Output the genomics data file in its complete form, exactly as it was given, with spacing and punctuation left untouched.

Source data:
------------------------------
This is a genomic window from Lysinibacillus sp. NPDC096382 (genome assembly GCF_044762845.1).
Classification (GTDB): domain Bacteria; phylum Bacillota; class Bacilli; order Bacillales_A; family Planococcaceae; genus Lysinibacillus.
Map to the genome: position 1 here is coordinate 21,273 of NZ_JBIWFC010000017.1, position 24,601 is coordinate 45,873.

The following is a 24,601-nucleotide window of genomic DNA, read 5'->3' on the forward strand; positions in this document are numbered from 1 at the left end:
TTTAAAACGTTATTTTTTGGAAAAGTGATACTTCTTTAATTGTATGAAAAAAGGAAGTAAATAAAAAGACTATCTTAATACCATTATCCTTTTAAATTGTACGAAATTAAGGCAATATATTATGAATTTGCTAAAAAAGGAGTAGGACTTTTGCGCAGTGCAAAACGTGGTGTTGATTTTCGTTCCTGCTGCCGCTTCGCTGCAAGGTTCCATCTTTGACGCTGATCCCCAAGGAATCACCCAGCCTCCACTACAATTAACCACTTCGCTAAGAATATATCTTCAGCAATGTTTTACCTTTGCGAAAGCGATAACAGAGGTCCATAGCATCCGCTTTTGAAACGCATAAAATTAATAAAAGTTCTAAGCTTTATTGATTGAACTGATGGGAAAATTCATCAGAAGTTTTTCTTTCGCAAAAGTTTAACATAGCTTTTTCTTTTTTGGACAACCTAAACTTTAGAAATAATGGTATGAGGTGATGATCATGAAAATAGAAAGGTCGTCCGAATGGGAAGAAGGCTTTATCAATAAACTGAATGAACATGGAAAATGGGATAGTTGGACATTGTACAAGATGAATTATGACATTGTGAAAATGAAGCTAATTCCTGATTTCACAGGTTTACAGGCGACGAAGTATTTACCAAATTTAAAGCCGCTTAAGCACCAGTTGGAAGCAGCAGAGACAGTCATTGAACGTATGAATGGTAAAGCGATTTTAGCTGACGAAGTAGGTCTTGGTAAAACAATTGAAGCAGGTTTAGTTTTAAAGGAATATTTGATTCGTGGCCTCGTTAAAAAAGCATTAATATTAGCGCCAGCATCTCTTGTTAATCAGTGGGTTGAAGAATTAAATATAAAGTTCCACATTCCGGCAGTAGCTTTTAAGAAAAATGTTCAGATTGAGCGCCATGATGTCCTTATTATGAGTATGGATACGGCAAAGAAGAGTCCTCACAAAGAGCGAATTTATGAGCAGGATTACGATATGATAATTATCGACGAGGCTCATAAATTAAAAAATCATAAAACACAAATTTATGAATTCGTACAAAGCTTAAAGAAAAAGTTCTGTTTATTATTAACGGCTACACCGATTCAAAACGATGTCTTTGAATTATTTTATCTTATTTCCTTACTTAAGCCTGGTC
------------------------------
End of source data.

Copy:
This is a genomic window from Lysinibacillus sp. NPDC096382 (genome assembly GCF_044762845.1).
Classification (GTDB): domain Bacteria; phylum Bacillota; class Bacilli; order Bacillales_A; family Planococcaceae; genus Lysinibacillus.
Map to the genome: position 1 here is coordinate 21,273 of NZ_JBIWFC010000017.1, position 24,601 is coordinate 45,873.

The following is a 24,601-nucleotide window of genomic DNA, read 5'->3' on the forward strand; positions in this document are numbered from 1 at the left end:
TTTAAAACGTTATTTTTTGGAAAAGTGATACTTCTTTAATTGTATGAAAAAAGGAAGTAAATAAAAAGACTATCTTAATACCATTATCCTTTTAAATTGTACGAAATTAAGGCAATATATTATGAATTTGCTAAAAAAGGAGTAGGACTTTTGCGCAGTGCAAAACGTGGTGTTGATTTTCGTTCCTGCTGCCGCTTCGCTGCAAGGTTCCATCTTTGACGCTGATCCCCAAGGAATCACCCAGCCTCCACTACAATTAACCACTTCGCTAAGAATATATCTTCAGCAATGTTTTACCTTTGCGAAAGCGATAACAGAGGTCCATAGCATCCGCTTTTGAAACGCATAAAATTAATAAAAGTTCTAAGCTTTATTGATTGAACTGATGGGAAAATTCATCAGAAGTTTTTCTTTCGCAAAAGTTTAACATAGCTTTTTCTTTTTTGGACAACCTAAACTTTAGAAATAATGGTATGAGGTGATGATCATGAAAATAGAAAGGTCGTCCGAATGGGAAGAAGGCTTTATCAATAAACTGAATGAACATGGAAAATGGGATAGTTGGACATTGTACAAGATGAATTATGACATTGTGAAAATGAAGCTAATTCCTGATTTCACAGGTTTACAGGCGACGAAGTATTTACCAAATTTAAAGCCGCTTAAGCACCAGTTGGAAGCAGCAGAGACAGTCATTGAACGTATGAATGGTAAAGCGATTTTAGCTGACGAAGTAGGTCTTGGTAAAACAATTGAAGCAGGTTTAGTTTTAAAGGAATATTTGATTCGTGGCCTCGTTAAAAAAGCATTAATATTAGCGCCAGCATCTCTTGTTAATCAGTGGGTTGAAGAATTAAATATAAAGTTCCACATTCCGGCAGTAGCTTTTAAGAAAAATGTTCAGATTGAGCGCCATGATGTCCTTATTATGAGTATGGATACGGCAAAGAAGAGTCCTCACAAAGAGCGAATTTATGAGCAGGATTACGATATGATAATTATCGACGAGGCTCATAAATTAAAAAATCATAAAACACAAATTTATGAATTCGTACAAAGCTTAAAGAAAAAGTTCTGTTTATTATTAACGGCTACACCGATTCAAAACGATGTCTTTGAATTATTTTATCTTATTTCCTTACTTAAGCCTGGTC